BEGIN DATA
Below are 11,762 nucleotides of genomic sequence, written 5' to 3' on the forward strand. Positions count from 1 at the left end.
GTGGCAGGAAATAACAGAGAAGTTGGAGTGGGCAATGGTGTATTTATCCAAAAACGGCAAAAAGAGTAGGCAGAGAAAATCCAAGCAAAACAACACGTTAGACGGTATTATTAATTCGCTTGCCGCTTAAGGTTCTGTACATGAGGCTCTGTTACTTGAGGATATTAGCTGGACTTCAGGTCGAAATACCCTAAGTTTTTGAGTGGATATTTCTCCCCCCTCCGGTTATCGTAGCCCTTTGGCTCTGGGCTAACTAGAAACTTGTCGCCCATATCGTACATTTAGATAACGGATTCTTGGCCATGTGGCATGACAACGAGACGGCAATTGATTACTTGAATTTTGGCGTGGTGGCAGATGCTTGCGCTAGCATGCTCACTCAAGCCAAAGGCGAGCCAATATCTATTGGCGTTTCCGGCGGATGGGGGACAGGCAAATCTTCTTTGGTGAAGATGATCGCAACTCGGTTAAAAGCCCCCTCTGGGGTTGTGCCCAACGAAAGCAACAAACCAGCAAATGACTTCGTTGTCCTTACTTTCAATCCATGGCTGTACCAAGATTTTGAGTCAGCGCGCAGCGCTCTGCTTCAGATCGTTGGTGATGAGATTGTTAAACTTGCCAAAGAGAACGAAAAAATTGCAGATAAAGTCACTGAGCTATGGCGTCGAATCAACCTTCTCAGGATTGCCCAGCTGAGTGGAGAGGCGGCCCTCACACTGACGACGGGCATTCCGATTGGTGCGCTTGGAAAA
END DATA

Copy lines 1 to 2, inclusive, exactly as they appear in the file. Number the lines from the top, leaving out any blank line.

Below are 11,762 nucleotides of genomic sequence, written 5' to 3' on the forward strand. Positions count from 1 at the left end.
GTGGCAGGAAATAACAGAGAAGTTGGAGTGGGCAATGGTGTATTTATCCAAAAACGGCAAAAAGAGTAGGCAGAGAAAATCCAAGCAAAACAACACGTTAGACGGTATTATTAATTCGCTTGCCGCTTAAGGTTCTGTACATGAGGCTCTGTTACTTGAGGATATTAGCTGGACTTCAGGTCGAAATACCCTAAGTTTTTGAGTGGATATTTCTCCCCCCTCCGGTTATCGTAGCCCTTTGGCTCTGGGCTAACTAGAAACTTGTCGCCCATATCGTACATTTAGATAACGGATTCTTGGCCATGTGGCATGACAACGAGACGGCAATTGATTACTTGAATTTTGGCGTGGTGGCAGATGCTTGCGCTAGCATGCTCACTCAAGCCAAAGGCGAGCCAATATCTATTGGCGTTTCCGGCGGATGGGGGACAGGCAAATCTTCTTTGGTGAAGATGATCGCAACTCGGTTAAAAGCCCCCTCTGGGGTTGTGCCCAACGAAAGCAACAAACCAGCAAATGACTTCGTTGTCCTTACTTTCAATCCATGGCTGTACCAAGATTTTGAGTCAGCGCGCAGCGCTCTGCTTCAGATCGTTGGTGATGAGATTGTTAAACTTGCCAAAGAGAACGAAAAAATTGCAGATAAAGTCACTGAGCTATGGCGTCGAATCAACCTTCTCAGGATTGCCCAGCTGAGTGGAGAGGCGGCCCTCACACTGACGACGGGCATTCCGATTGGTGCGCTTGGAAAA